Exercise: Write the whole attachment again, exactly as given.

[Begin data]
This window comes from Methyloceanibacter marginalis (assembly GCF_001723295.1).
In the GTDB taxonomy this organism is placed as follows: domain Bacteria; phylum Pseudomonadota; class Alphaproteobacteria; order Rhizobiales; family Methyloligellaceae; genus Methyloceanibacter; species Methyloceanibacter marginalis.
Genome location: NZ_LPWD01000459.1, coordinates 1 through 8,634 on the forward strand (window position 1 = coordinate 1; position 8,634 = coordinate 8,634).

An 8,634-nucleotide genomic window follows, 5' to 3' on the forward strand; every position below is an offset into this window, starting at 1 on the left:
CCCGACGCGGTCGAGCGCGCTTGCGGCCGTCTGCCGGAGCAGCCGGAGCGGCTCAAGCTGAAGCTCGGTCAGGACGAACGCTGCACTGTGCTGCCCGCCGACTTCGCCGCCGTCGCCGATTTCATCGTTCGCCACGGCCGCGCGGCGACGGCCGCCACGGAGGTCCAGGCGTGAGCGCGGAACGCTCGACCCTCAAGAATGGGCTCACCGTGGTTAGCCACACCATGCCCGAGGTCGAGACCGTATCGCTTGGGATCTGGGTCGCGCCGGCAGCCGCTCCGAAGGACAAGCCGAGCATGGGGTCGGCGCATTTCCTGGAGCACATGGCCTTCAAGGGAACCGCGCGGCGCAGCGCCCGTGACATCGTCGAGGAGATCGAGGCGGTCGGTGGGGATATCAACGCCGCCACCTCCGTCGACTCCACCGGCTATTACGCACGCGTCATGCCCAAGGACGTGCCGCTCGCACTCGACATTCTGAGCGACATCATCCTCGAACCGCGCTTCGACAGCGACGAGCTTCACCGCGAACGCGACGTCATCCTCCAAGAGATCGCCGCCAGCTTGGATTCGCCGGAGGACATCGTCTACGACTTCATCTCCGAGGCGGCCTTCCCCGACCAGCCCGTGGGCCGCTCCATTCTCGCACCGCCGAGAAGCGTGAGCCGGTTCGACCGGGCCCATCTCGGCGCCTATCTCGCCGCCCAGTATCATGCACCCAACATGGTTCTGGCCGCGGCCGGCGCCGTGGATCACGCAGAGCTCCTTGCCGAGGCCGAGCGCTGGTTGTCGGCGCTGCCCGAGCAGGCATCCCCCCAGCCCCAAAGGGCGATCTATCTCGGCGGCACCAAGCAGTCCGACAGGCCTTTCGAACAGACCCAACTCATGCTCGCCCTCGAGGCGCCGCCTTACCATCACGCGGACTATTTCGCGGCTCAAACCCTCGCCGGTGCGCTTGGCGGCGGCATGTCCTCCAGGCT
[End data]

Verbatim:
This window comes from Methyloceanibacter marginalis (assembly GCF_001723295.1).
In the GTDB taxonomy this organism is placed as follows: domain Bacteria; phylum Pseudomonadota; class Alphaproteobacteria; order Rhizobiales; family Methyloligellaceae; genus Methyloceanibacter; species Methyloceanibacter marginalis.
Genome location: NZ_LPWD01000459.1, coordinates 1 through 8,634 on the forward strand (window position 1 = coordinate 1; position 8,634 = coordinate 8,634).

An 8,634-nucleotide genomic window follows, 5' to 3' on the forward strand; every position below is an offset into this window, starting at 1 on the left:
CCCGACGCGGTCGAGCGCGCTTGCGGCCGTCTGCCGGAGCAGCCGGAGCGGCTCAAGCTGAAGCTCGGTCAGGACGAACGCTGCACTGTGCTGCCCGCCGACTTCGCCGCCGTCGCCGATTTCATCGTTCGCCACGGCCGCGCGGCGACGGCCGCCACGGAGGTCCAGGCGTGAGCGCGGAACGCTCGACCCTCAAGAATGGGCTCACCGTGGTTAGCCACACCATGCCCGAGGTCGAGACCGTATCGCTTGGGATCTGGGTCGCGCCGGCAGCCGCTCCGAAGGACAAGCCGAGCATGGGGTCGGCGCATTTCCTGGAGCACATGGCCTTCAAGGGAACCGCGCGGCGCAGCGCCCGTGACATCGTCGAGGAGATCGAGGCGGTCGGTGGGGATATCAACGCCGCCACCTCCGTCGACTCCACCGGCTATTACGCACGCGTCATGCCCAAGGACGTGCCGCTCGCACTCGACATTCTGAGCGACATCATCCTCGAACCGCGCTTCGACAGCGACGAGCTTCACCGCGAACGCGACGTCATCCTCCAAGAGATCGCCGCCAGCTTGGATTCGCCGGAGGACATCGTCTACGACTTCATCTCCGAGGCGGCCTTCCCCGACCAGCCCGTGGGCCGCTCCATTCTCGCACCGCCGAGAAGCGTGAGCCGGTTCGACCGGGCCCATCTCGGCGCCTATCTCGCCGCCCAGTATCATGCACCCAACATGGTTCTGGCCGCGGCCGGCGCCGTGGATCACGCAGAGCTCCTTGCCGAGGCCGAGCGCTGGTTGTCGGCGCTGCCCGAGCAGGCATCCCCCCAGCCCCAAAGGGCGATCTATCTCGGCGGCACCAAGCAGTCCGACAGGCCTTTCGAACAGACCCAACTCATGCTCGCCCTCGAGGCGCCGCCTTACCATCACGCGGACTATTTCGCGGCTCAAACCCTCGCCGGTGCGCTTGGCGGCGGCATGTCCTCCAGGCT